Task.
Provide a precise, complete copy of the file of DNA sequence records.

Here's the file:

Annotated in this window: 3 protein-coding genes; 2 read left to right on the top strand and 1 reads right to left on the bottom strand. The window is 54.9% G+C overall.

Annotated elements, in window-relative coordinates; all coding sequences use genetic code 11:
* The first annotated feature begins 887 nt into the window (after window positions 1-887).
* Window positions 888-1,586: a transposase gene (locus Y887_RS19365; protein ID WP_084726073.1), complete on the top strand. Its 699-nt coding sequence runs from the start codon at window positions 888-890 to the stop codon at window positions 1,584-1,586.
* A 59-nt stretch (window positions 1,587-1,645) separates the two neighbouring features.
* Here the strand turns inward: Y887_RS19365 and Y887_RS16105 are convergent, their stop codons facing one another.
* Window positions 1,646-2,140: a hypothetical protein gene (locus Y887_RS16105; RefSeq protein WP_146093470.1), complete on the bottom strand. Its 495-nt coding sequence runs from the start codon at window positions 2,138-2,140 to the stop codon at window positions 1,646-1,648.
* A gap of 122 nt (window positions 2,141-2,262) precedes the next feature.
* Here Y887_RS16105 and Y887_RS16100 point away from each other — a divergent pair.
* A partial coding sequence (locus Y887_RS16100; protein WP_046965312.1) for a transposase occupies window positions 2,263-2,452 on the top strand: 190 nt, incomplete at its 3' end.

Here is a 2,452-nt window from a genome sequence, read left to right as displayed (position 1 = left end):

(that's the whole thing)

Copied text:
Annotated in this window: 3 protein-coding genes; 2 read left to right on the top strand and 1 reads right to left on the bottom strand. The window is 54.9% G+C overall.

Annotated elements, in window-relative coordinates; all coding sequences use genetic code 11:
* The first annotated feature begins 887 nt into the window (after window positions 1-887).
* Window positions 888-1,586: a transposase gene (locus Y887_RS19365; protein ID WP_084726073.1), complete on the top strand. Its 699-nt coding sequence runs from the start codon at window positions 888-890 to the stop codon at window positions 1,584-1,586.
* A 59-nt stretch (window positions 1,587-1,645) separates the two neighbouring features.
* Here the strand turns inward: Y887_RS19365 and Y887_RS16105 are convergent, their stop codons facing one another.
* Window positions 1,646-2,140: a hypothetical protein gene (locus Y887_RS16105; RefSeq protein WP_146093470.1), complete on the bottom strand. Its 495-nt coding sequence runs from the start codon at window positions 2,138-2,140 to the stop codon at window positions 1,646-1,648.
* A gap of 122 nt (window positions 2,141-2,262) precedes the next feature.
* Here Y887_RS16105 and Y887_RS16100 point away from each other — a divergent pair.
* A partial coding sequence (locus Y887_RS16100; protein WP_046965312.1) for a transposase occupies window positions 2,263-2,452 on the top strand: 190 nt, incomplete at its 3' end.

Here is a 2,452-nt window from a genome sequence, read left to right as displayed (position 1 = left end):